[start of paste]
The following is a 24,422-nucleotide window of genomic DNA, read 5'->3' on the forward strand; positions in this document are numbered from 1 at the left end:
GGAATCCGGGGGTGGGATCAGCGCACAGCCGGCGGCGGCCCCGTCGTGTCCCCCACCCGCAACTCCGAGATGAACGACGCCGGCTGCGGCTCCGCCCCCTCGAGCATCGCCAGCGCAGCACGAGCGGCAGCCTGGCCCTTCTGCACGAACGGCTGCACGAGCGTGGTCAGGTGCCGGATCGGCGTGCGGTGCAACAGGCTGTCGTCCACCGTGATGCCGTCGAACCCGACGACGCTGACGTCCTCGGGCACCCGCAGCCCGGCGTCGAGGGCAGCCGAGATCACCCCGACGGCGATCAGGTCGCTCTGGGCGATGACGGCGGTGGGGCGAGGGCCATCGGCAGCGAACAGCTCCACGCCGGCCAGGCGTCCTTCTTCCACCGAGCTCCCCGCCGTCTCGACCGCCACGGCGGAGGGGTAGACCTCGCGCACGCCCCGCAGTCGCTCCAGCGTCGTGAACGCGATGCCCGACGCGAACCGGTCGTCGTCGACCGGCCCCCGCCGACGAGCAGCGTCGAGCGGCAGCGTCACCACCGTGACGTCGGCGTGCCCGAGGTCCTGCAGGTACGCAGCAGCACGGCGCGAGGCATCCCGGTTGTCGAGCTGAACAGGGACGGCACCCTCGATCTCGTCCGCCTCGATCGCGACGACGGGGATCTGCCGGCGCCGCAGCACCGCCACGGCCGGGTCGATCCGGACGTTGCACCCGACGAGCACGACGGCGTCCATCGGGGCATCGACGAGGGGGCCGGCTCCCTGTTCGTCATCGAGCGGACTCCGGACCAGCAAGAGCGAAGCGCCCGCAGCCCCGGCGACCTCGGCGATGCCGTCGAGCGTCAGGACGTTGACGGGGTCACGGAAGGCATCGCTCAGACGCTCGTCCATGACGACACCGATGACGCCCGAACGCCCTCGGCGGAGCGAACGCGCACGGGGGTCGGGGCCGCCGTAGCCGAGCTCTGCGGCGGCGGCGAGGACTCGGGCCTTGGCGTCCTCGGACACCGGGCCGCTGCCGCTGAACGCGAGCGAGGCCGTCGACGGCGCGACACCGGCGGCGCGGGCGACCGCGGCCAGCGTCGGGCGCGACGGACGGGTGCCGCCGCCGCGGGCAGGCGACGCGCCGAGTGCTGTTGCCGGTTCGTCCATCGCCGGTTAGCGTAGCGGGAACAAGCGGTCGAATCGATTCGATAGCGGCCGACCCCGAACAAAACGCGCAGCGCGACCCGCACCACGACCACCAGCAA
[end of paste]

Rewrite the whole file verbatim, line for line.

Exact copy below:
The following is a 24,422-nucleotide window of genomic DNA, read 5'->3' on the forward strand; positions in this document are numbered from 1 at the left end:
GGAATCCGGGGGTGGGATCAGCGCACAGCCGGCGGCGGCCCCGTCGTGTCCCCCACCCGCAACTCCGAGATGAACGACGCCGGCTGCGGCTCCGCCCCCTCGAGCATCGCCAGCGCAGCACGAGCGGCAGCCTGGCCCTTCTGCACGAACGGCTGCACGAGCGTGGTCAGGTGCCGGATCGGCGTGCGGTGCAACAGGCTGTCGTCCACCGTGATGCCGTCGAACCCGACGACGCTGACGTCCTCGGGCACCCGCAGCCCGGCGTCGAGGGCAGCCGAGATCACCCCGACGGCGATCAGGTCGCTCTGGGCGATGACGGCGGTGGGGCGAGGGCCATCGGCAGCGAACAGCTCCACGCCGGCCAGGCGTCCTTCTTCCACCGAGCTCCCCGCCGTCTCGACCGCCACGGCGGAGGGGTAGACCTCGCGCACGCCCCGCAGTCGCTCCAGCGTCGTGAACGCGATGCCCGACGCGAACCGGTCGTCGTCGACCGGCCCCCGCCGACGAGCAGCGTCGAGCGGCAGCGTCACCACCGTGACGTCGGCGTGCCCGAGGTCCTGCAGGTACGCAGCAGCACGGCGCGAGGCATCCCGGTTGTCGAGCTGAACAGGGACGGCACCCTCGATCTCGTCCGCCTCGATCGCGACGACGGGGATCTGCCGGCGCCGCAGCACCGCCACGGCCGGGTCGATCCGGACGTTGCACCCGACGAGCACGACGGCGTCCATCGGGGCATCGACGAGGGGGCCGGCTCCCTGTTCGTCATCGAGCGGACTCCGGACCAGCAAGAGCGAAGCGCCCGCAGCCCCGGCGACCTCGGCGATGCCGTCGAGCGTCAGGACGTTGACGGGGTCACGGAAGGCATCGCTCAGACGCTCGTCCATGACGACACCGATGACGCCCGAACGCCCTCGGCGGAGCGAACGCGCACGGGGGTCGGGGCCGCCGTAGCCGAGCTCTGCGGCGGCGGCGAGGACTCGGGCCTTGGCGTCCTCGGACACCGGGCCGCTGCCGCTGAACGCGAGCGAGGCCGTCGACGGCGCGACACCGGCGGCGCGGGCGACCGCGGCCAGCGTCGGGCGCGACGGACGGGTGCCGCCGCCGCGGGCAGGCGACGCGCCGAGTGCTGTTGCCGGTTCGTCCATCGCCGGTTAGCGTAGCGGGAACAAGCGGTCGAATCGATTCGATAGCGGCCGACCCCGAACAAAACGCGCAGCGCGACCCGCACCACGACCACCAGCAA